Andreas Stein Approximating Euler Products and an Algorithm for Computing the Class Number of an Algebraic Function Field A fundamental problem in the theory of function fields and curves over finite fields is the effective computation of the class number h and thus the order of the Jacobian of an algebraic function field. If the characteristic of the finite field is small, various recent algorithms solve this problem. Our main focus will be algebraic function fields of large characteristic, in which case not much is known about effective computation of the order of the Jacobian. However, our methods are very general for any genus and any characteristic. In our talk, we will first discuss how to perform arithmetic in an algebraic function fields based on recent results. Then we will provide tight estimates for the class number via truncated Euler products, and show how these estimates can be used to develop an effective method of computing h. 
Thursday, October 5, 2006 2:00  3:00 
Felix Fontain
(University of Zurich) Computing in Divisor Class Groups of Global Function Fields In this talk, I will present an algorithm from Florian Hess to effectively compute RiemannRoch spaces of divisors in global function fields. Then I will describe a unique representation of divisor classes and an algorithm to effectively compute in the divisor class group. 
Wednesday, October 25, 2006 10:0011:00 
Dr. Reiner Broker Modular curves as moduli spaces 
Monday, October 23, 2006 1:002:30 
Dr. Reiner Broker and Alina Cojocaru Modular curves as moduli spaces and diophantine applications 
Monday, October 16, 2006 1:303:00 
Roger Oyono Introduction to modular curves 
Thursday, October 5, 2006 11:00  12:00 
Elisa Gorla An introduction to schemes and group schemes 
Friday, October 6, 2006 1:00  3:00 
Elisa Gorla The Neron model of an abelian variety 
We are starting a working seminar on rational points of modular curves. We plan to cover the following topics:
1. Introduction to schemes and group schemes
2. The Neron model of an abelian variety
3. Introduction to modular curves
4. Characterization of modular curves as moduli spaces of elliptic
curves with additional structure, their relation with Serre's Open
Image Theorem and with solving diophantine equations
5. Rational points on X_0(N): Mazur's work
6. Mestre's graph method
7. The winding quotient of an abelian variety: Merel's work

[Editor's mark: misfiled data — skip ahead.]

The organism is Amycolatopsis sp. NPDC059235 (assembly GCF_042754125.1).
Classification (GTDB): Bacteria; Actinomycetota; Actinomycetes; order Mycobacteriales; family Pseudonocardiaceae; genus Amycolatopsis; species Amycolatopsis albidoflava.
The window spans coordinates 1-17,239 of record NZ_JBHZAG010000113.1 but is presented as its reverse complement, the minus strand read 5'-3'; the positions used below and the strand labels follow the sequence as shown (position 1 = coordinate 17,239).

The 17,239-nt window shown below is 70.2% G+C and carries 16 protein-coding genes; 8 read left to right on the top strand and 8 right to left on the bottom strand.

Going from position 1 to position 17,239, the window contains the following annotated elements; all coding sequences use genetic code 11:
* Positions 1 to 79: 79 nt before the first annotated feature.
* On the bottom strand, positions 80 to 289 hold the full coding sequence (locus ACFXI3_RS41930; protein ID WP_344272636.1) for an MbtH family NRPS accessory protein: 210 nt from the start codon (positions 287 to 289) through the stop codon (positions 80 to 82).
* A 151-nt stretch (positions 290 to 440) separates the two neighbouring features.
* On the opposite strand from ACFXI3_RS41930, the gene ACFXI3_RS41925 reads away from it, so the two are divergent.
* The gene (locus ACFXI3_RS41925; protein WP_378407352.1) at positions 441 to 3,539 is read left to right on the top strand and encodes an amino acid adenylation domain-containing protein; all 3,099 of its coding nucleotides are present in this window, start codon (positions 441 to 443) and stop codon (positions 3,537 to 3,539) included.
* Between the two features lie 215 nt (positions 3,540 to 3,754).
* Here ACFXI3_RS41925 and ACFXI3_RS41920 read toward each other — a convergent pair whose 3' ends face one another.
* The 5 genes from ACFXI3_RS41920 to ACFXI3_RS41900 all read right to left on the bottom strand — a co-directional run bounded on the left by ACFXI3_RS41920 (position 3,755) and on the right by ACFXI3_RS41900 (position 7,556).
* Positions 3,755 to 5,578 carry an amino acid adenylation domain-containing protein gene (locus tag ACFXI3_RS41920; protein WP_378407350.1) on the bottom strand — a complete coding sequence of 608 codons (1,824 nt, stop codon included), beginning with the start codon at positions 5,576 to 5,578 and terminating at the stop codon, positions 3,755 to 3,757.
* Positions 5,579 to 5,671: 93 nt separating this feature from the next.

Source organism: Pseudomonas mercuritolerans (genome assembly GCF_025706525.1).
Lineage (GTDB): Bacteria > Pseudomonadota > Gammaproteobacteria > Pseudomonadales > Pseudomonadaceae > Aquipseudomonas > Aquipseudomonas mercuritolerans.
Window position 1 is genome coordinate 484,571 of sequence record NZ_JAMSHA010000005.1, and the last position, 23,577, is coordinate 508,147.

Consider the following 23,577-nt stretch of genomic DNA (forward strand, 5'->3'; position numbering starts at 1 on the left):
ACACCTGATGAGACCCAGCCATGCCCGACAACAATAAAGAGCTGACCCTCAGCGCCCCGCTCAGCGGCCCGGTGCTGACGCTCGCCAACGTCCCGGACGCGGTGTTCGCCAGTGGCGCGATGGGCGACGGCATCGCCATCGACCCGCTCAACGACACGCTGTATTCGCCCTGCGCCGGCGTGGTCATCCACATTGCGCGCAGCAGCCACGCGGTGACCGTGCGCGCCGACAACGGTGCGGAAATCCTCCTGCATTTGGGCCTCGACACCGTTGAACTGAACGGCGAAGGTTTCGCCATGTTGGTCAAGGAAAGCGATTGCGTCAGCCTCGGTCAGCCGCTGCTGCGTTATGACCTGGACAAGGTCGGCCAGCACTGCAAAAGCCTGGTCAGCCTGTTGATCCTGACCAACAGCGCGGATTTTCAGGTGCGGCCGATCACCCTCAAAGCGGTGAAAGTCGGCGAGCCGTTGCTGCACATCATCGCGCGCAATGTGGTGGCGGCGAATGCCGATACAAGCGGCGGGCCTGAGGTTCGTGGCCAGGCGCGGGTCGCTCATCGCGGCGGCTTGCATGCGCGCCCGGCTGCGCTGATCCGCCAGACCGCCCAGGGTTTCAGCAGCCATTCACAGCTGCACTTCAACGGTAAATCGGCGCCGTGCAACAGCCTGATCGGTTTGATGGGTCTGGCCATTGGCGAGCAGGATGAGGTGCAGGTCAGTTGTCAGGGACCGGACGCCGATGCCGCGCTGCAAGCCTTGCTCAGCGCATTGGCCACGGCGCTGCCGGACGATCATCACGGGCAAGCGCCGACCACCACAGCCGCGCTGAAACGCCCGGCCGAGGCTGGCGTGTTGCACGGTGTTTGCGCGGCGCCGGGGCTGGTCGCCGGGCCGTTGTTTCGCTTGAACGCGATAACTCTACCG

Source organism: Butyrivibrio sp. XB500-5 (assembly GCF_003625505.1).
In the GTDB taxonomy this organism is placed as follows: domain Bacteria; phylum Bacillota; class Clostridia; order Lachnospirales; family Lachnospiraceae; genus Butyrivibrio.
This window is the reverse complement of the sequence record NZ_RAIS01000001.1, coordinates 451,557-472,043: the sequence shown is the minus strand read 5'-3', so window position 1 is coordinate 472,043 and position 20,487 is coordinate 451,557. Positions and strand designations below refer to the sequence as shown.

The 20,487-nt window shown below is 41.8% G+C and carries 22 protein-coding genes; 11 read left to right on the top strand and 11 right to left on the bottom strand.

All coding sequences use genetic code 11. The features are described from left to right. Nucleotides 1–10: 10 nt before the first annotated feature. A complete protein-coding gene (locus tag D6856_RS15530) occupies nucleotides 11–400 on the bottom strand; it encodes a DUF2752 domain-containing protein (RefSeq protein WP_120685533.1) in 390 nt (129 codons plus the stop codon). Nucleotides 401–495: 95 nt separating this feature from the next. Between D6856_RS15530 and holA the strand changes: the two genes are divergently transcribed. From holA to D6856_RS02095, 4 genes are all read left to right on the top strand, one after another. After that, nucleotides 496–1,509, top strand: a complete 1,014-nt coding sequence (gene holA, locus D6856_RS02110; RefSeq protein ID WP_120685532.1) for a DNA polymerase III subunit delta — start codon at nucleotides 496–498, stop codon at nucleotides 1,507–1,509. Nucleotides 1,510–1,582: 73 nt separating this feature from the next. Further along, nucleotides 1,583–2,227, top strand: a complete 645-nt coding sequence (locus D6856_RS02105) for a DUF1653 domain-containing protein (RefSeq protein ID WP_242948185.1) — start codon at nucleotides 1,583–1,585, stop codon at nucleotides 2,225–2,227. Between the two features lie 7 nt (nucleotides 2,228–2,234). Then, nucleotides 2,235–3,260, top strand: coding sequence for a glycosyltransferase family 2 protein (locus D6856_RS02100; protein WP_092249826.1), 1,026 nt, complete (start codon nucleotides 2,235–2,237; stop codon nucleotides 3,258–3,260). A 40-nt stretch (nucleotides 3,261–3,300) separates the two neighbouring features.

8. Heegner points
9. Rational points on X_split(N): work of Momose and Parent
10. Special values of Lfunctions: work of Gross and GrossKudla
If you are interested in giving a talk, please contact Prof. A.C.
Cojocaru at: acojocar@fields.utoronto.ca
Associated to an elliptic curve defined over the field of rational numbers (say) there is a family of ladic Galois representations. In 1972, Serre proved that if the elliptic curve is without complex multiplication (the "generic" case), then each ladic representation has image as large as possible provided that l is sufficiently large. The focus in this seminar is to understand what "sufficiently large" means in Serre's result, and in generalizations of Serre's result (due to Ribet) to ladic representations associated to modular forms. We will attempt to survey works of Mazur, Serre, Kraus/Cojocaru, Masser and Wustholz, Duke, Cojocaru and Hall, Imin Chen, Darmon and Merel, Merel and RebolledoHochart (based on GrossKudla).
Fri. Sep 22, 1 p.m. Fields Library 
Igor Shparlisnki (Macquarie University,
Australia) SatoTate, cyclicity and divisibility statistics for elliptic curves: vertically, horizontally and diagonally 
Wed. Aug. 23, 1 p.m. Fields Library 
Alina Cojocaru Uniform results related to Serre's Theorem for elliptic curves 
Wed. Aug. 16, 1 p.m. **BA 6183 
Alina Cojocaru Uniform versions of Serre's Theorem for elliptic curves 
Wed. Aug. 9, 1 p.m. Fields Library 
Alina Cojocaru 
Wed. July 26, 1 p.m. Room 210 
Alina Cojocaru An effective version of Serre's Theorem for elliptic curve A celebrated result of Serre from 1972 asserts that if E/Q is an elliptic curve over Q without complex multiplication, then its associated mod l representation is surjective for any sufficiently large prime l. We will discuss how "sufficiently large" can be made effective in terms of the conductor of E. More precisely, we will explain the conditional (upon Riemann Hypothesis) approach given by Serre in 1981 ("Quelques applications du theoreme de densite de Chebotarev") and the uncoditional approach given by Kraus/Cojocaru. No knowledge from the first lecture is assumed, as the techniques to be discussed are now analytic. 
Fri. July 21, 1 p.m. Fields Library 
Liangyi Zhao , University of Toronto Large Sieve fo Square Moduli and Primes in Quadratic Progressions In recent joint works with Stephan Baier, we were able to improve the large sieve inequalities for square moduli. The result is better, in certain ranges, than all previously known results which were obtained both jointly and independently by Baier and myself. I shall speak about the history, heuristics and conjectures about this problem and the techniques that enabled us to obtain the new result. I will also talk about application which is an approximation to the n^2+1 problem. In that direction, I will also talk about a recent result of ours regarding primes in quadratic progressions on average. 
Wed. July 19, 1 p.m Stewart Library 
Alina Cojocaru 
Everybody is welcome to attend!
If you are intersted in speaking at the Seminar please contact:
acojocar@fields.utoronto.ca